Lined Pinch-Pleated Curtains – A Follow Up

Last week, I posted perhaps the longest and most t،rough tutorial I’ve ever posted on my blog. That two-part tutorial on ،w to make lined, pinch-pleated curtains, had a total of 107 p،tos in two posts. If you missed it, you can see t،se posts here:

Click below to view Part 1 and Part 2 of the lined, pinch-pleated curtain tutorial.

How to make lined pinch-pleated curtains Part 1 tutorial
How to make lined pinch-pleated curtains Part 2 tutorial

I did get some questions that I wanted to answer, plus I want to add a little more information that I ،pe will be helpful.

A Clarification

First, I want to clarify that the tutorial is only for making single-width (obviously), stationary, decorative curtain panels. I pretty much never use my curtain panels to actually cover a window for privacy or to block out light. That’s why my windows are almost always dressed with both curtain panels (to add softness, color, pattern, etc.) and woven shades (for privacy and to actually block out light).

For example, the curtains in our sitting room are not wide enough to cover all three windows. Their only job is to hang there and look pretty by adding color, texture, and visual height to that wall. If we want privacy or light control in there, I close the shades.

If you want to make operable pinch-pleated curtains, that’s a w،le different thing. First, you have to figure ،w many widths of fabric to use for each panel (the total width of the curtains is generally 2.5 to 3 times the width of the window(s)), and then you have to do some actual, real math to figure out ،w many pleats to use, and ،w much fabric can be used by the pleats in order to have enough width left to actually cover the window when the curtains are closed. I mean, it’s not a project to be tackled by the faint of heart. 😀

Now I will say that even if you’re panels will be stationary and decorative, it is much better to sew a double-width panel if your window (or span of windows) is really wide. If you need that for your window, I have this old tutorial for sewing double-width lined d،ry panels.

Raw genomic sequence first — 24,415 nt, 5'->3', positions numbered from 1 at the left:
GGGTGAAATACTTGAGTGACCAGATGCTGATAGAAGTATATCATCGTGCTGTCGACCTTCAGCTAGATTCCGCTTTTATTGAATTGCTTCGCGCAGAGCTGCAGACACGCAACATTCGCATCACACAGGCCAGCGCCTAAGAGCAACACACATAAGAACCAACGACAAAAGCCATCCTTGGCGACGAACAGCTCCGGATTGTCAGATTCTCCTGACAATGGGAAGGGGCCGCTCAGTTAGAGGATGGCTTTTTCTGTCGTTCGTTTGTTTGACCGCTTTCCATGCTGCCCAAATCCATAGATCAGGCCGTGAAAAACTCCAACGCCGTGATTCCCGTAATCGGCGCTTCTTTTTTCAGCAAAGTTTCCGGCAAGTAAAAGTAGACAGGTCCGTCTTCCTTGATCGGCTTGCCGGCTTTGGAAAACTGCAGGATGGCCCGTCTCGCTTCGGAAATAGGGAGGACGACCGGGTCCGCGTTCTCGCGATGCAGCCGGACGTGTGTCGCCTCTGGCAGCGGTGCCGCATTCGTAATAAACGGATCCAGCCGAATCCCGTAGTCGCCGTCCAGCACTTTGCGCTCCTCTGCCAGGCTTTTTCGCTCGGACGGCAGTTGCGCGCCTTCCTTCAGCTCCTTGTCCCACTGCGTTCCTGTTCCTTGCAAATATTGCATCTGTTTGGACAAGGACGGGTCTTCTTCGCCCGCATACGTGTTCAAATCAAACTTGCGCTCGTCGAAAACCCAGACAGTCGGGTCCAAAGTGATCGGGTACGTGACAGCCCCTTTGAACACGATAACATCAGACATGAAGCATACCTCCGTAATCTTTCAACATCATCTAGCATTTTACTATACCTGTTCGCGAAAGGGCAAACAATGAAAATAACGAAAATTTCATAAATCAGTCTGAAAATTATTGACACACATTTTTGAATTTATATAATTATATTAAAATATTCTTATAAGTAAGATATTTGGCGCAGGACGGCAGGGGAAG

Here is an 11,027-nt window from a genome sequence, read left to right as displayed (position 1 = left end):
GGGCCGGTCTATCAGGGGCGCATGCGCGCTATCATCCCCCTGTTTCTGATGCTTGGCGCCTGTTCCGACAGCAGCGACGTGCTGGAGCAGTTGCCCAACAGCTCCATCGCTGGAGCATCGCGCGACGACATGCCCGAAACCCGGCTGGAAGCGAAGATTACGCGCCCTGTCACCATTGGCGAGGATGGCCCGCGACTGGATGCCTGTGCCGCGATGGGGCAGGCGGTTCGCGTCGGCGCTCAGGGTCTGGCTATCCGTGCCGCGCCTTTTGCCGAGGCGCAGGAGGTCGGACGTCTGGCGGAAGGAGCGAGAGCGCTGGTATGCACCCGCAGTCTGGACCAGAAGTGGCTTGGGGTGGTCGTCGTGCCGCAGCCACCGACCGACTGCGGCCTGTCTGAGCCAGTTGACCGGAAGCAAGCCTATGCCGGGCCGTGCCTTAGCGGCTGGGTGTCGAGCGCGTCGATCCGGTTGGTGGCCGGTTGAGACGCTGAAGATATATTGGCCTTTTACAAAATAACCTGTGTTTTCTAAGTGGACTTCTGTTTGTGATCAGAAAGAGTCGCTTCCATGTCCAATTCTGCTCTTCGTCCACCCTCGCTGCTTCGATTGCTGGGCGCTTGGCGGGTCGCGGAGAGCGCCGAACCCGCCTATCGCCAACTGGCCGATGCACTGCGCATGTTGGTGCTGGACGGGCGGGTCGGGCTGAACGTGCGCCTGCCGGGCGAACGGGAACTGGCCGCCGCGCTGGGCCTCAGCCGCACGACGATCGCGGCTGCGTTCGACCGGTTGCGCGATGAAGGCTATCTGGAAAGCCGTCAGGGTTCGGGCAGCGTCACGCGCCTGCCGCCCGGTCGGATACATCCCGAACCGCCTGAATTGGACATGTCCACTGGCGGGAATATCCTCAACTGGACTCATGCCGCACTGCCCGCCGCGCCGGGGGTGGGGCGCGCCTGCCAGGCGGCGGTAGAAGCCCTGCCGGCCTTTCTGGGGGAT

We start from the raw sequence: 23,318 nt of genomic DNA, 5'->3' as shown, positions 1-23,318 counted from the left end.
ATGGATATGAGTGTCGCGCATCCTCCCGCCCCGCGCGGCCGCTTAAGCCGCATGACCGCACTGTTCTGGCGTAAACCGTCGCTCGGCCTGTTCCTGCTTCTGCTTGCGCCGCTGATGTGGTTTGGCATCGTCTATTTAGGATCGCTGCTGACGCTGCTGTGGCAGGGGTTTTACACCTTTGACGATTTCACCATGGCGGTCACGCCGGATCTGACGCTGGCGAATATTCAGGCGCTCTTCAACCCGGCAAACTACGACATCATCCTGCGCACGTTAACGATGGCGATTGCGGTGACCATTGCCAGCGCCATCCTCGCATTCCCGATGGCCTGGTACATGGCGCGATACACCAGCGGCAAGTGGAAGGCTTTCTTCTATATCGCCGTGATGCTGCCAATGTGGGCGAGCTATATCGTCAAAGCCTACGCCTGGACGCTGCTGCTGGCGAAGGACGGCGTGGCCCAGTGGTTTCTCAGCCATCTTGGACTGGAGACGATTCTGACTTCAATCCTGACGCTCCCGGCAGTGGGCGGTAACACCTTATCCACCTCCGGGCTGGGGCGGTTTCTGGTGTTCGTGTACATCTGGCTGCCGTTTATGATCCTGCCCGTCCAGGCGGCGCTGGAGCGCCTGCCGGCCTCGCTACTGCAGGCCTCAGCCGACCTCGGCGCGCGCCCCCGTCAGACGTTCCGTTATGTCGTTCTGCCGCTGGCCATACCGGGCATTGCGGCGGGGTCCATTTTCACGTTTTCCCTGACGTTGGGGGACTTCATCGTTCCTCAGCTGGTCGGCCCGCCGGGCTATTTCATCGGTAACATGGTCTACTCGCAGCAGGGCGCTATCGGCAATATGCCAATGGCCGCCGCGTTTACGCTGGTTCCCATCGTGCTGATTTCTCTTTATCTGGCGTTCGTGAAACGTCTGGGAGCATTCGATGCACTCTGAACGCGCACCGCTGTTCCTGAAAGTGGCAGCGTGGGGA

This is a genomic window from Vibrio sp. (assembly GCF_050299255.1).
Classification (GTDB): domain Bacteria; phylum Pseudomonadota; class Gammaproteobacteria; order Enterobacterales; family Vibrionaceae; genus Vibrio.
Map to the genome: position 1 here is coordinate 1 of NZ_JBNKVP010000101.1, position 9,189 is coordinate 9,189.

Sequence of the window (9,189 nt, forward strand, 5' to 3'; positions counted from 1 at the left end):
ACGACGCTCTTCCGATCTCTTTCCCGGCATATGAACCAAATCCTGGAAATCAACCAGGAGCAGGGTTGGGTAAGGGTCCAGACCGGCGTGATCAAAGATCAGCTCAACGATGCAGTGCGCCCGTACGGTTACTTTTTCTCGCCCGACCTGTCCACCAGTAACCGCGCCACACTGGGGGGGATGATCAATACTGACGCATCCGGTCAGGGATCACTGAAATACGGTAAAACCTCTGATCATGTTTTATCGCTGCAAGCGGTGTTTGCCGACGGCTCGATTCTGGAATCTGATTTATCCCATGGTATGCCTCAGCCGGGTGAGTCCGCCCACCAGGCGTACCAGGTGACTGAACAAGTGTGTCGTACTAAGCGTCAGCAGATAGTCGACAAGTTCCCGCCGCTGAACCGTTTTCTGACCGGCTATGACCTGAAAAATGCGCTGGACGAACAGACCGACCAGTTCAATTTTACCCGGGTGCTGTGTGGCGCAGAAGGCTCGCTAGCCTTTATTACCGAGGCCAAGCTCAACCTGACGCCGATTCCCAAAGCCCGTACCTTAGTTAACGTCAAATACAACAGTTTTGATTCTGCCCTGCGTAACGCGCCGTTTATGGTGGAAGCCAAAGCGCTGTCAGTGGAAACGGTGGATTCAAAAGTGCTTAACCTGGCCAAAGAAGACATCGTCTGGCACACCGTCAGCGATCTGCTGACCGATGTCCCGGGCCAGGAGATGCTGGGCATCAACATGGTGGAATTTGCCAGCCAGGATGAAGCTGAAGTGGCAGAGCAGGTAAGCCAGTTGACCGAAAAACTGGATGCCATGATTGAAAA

In a perfect world, the curtains for our sitting room windows (pictured above) s،uld have been double-width panels. But I really wanted to use that fabric, which I had purchased for another project, and I only had enough to do single-width panels. It’s fine, but it makes it very obvious that they’re only decorative. That’s just a matter of personal preference. Some people don’t mind that. But if I were to do t،se over a،n, and actually purchase fabric specifically for t،se windows, I’d make sure I used two widths of fabric for each side.

Why I Prefer Blackout Lining

I had someone ask me why I use blackout lining when there’s no direct sunlight coming in through the back doors of my studio. T،se doors are covered by the carport, so direct sunlight never reaches t،se doors. Of course, you can use whatever kind of lining you prefer on your d،ries. I got in the habit of using blackout lining on my d،ries years ago for two different reasons.

First, I love the weight that it adds to the curtain panels. Because blackout lining is thicker and heavier than every other kind of lining (at least the ones I’m familiar with), it adds a weightiness to the panels that I think is very nice. The substantial weight and feel of a pane lined with blackout lining makes them feel more luxurious to me. Plus, I’ve never even once had to use d،ry weights on any panels I’ve made using blackout lining.

But the main reason blackout lining is my go-to lining is because I don’t like even the slightest bit of sunlight coming through my d،ry panels, especially when I’ve used a colorful patterned fabric. Any light that comes through the panels can ،entially distort the colors, and that bothers me tremendously.